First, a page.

Sunday, October 4, 2009


Saturday and Sunday were spent finishing up work on the house: removing the scaffolding, last of the painting, placing the mountain of accumulated house debris and trash in the 20 cubic yard roll-off. With the exception of putting all my tools away until next year, I was done. To celebrate this momentous occasion this Sunday evening, I climbed out onto the highest point on the roof, with cigar, a couple shots of tequila, my music and a lawn chair to watch the gray clouds overhead darken with the approach of evening.

People of the book
Quest for illumination
Blinded by the light

Failed wars lies resound
Fool-me-once skepticism
New claims on deaf ears

First up was Echo & The Bunnymen's January 17, 1981 "Shine So Hard" show at the Pavilion Botanical Gardens in Buxton, Derbyshire, UK. A great sounding recording, first released as a video followed by a live four-track EP from the soundtrack. Each song a Bunnymen classic.

Chris Adams says this about the Shine So Hard endeavor:

While the Bunnymen were completing the Camo Tout, Bill Drummond had the idea to kickstart 1981 with a secret happening, an event akin to The Beatles "Magical Mystery Tour." The concept was to transport fans from all over the country to an undisclosed location, where the Bunnymen would play a show in full camouflage regalia within the Faustian nightmare of the stage set. Bill Butt would capture the whole event on film. It would be a celebration of the Bunnymen's successes over the previous year, and an appetizer for future glories.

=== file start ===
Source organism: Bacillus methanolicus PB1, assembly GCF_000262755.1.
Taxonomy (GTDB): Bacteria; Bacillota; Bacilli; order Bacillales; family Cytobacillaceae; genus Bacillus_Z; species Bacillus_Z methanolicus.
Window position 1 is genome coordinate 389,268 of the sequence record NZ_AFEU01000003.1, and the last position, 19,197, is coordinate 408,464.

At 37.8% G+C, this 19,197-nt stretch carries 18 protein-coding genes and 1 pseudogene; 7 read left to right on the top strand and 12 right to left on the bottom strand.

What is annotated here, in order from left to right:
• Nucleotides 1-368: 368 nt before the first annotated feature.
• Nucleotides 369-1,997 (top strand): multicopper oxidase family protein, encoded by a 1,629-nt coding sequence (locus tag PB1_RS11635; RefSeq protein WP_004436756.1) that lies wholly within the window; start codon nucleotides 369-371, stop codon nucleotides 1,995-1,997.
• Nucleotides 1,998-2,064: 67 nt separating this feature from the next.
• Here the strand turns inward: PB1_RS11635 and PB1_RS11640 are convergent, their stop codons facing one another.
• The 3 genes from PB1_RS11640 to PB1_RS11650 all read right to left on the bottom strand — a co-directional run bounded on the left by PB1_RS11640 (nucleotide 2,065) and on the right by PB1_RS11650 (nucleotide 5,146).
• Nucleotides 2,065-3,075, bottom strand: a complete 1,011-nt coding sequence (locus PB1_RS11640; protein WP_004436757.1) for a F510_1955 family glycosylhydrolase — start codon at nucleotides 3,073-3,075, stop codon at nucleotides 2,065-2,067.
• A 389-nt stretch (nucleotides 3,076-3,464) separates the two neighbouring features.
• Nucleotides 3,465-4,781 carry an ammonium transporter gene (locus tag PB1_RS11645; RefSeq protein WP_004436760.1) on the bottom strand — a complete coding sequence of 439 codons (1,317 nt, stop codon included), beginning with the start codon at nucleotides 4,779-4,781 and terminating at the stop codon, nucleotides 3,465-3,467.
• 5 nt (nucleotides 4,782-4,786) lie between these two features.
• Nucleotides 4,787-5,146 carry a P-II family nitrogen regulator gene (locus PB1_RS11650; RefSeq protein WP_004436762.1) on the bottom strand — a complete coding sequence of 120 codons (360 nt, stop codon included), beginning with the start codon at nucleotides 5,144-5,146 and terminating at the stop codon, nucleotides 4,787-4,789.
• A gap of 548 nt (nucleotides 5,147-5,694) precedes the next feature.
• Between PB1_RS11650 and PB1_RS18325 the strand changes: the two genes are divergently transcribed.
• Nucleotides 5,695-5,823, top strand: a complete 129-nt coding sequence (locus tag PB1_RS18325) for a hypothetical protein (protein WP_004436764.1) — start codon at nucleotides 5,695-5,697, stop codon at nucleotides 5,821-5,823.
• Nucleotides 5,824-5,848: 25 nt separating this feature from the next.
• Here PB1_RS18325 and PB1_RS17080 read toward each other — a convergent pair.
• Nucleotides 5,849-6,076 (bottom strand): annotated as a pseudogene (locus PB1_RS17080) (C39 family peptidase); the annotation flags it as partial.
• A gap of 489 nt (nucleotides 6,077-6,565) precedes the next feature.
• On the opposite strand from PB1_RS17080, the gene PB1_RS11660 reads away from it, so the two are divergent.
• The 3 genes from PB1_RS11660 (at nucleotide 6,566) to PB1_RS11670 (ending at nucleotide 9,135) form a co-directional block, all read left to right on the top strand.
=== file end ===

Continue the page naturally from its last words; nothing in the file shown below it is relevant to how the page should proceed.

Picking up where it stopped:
Despite the pomp and preparation, the concert itself was something of an anti-climax. Due to heavy snow, the show was under-attended, and the momentum of the performance was constantly interrupted by lighting and camera arrangements. The Bunnymen were a little uneasy and confused by the whole production, and the show reflected their bewilderment.

The band lacked power and commitment, the very qualities for which they'd previously been championed, and looked as if they'd lost their way. The rock press turned on them for the first time and the band were shaken. - Mark Cooper, Liverpool Explodes

I feel a bit let down. You come all this way and I suppose I expected a bit more, really. It wasn't as if there was any mystery 'cos we all knew where the gig was going to be ages ago. - Unnamed attendee, 1981

I didn't like it much. It was really embarrassing to see myself on film, where everything I did looked unnatural. - Les Pattinson, 1983

Gray clouds move northward
Pines feel coming winters chill
Swaying in the wind

Chores are completed
A seasons work at an end
Heavy weight lifted

Turns his eyes away
In the approaching darkness
See only the past

Next up this evening was the Bunnymen's live performance at a club called Eric's on September 15, 1979. An excellent recording, the band a bit rough around the edges but you could sense they had the talent to take it much farther. Twenty year olds on the verge of fame. Ian starts with "Hello, we're the Bunnymen." This was less than a year since they first stepped on that same stage when they stunned the crowd with their debut performance. Their drum machine pulsating in the background, a few months before they invited drummer Pete de Freitas to become a full fledged Bunnymen.

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